If a buyer enters into a real estate deal with the intention of developing the land, there can be serious consequences if the seller does not honour its side of the bargain.
In our article on WED Investments Limited v. Showcase Woodycrest Inc., the situation was explained. In that case, a land purchase transaction fell through, and the seller was held to be liable. In the result, the court awarded $3.2 million in damages to the buyer, which was the land’s increased value, as calculated between the time of the purchase agreement and the closing date.
In a more recent decision, however, a seller in similar circumstances was ordered to pay a buyer over $11 million in damages, representing the amount of profit that the buyer may have reaped had it been able to purchase and develop the lands.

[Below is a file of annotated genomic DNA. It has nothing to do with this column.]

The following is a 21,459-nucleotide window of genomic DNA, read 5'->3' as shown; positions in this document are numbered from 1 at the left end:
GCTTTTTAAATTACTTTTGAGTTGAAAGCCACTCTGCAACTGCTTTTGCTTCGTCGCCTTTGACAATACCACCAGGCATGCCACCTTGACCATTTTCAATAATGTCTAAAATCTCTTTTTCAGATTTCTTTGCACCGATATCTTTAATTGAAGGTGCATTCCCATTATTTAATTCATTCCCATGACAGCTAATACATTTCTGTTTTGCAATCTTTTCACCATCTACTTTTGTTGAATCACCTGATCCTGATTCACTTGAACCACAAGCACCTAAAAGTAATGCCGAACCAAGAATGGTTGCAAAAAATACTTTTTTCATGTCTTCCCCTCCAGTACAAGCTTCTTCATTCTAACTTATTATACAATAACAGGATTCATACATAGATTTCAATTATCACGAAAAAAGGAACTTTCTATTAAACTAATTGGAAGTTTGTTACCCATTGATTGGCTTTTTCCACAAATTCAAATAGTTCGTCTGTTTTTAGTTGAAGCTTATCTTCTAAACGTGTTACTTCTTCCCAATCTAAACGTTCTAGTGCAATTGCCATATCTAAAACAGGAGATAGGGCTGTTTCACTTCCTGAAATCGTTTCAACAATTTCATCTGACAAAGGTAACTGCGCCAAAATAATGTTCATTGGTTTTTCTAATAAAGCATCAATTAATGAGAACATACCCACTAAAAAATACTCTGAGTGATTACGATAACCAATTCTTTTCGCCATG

In The Rousseau Group v. 2528061 Ontario Inc. two parties entered into an agreement for a property sale in January 2017. The property was 45-acres with natural heritage features and was situated in a developing community that was expanding at the time. The buyer intended to undergo a large residential development on the land and the agreement specifically stated that the land was being purchased for development.
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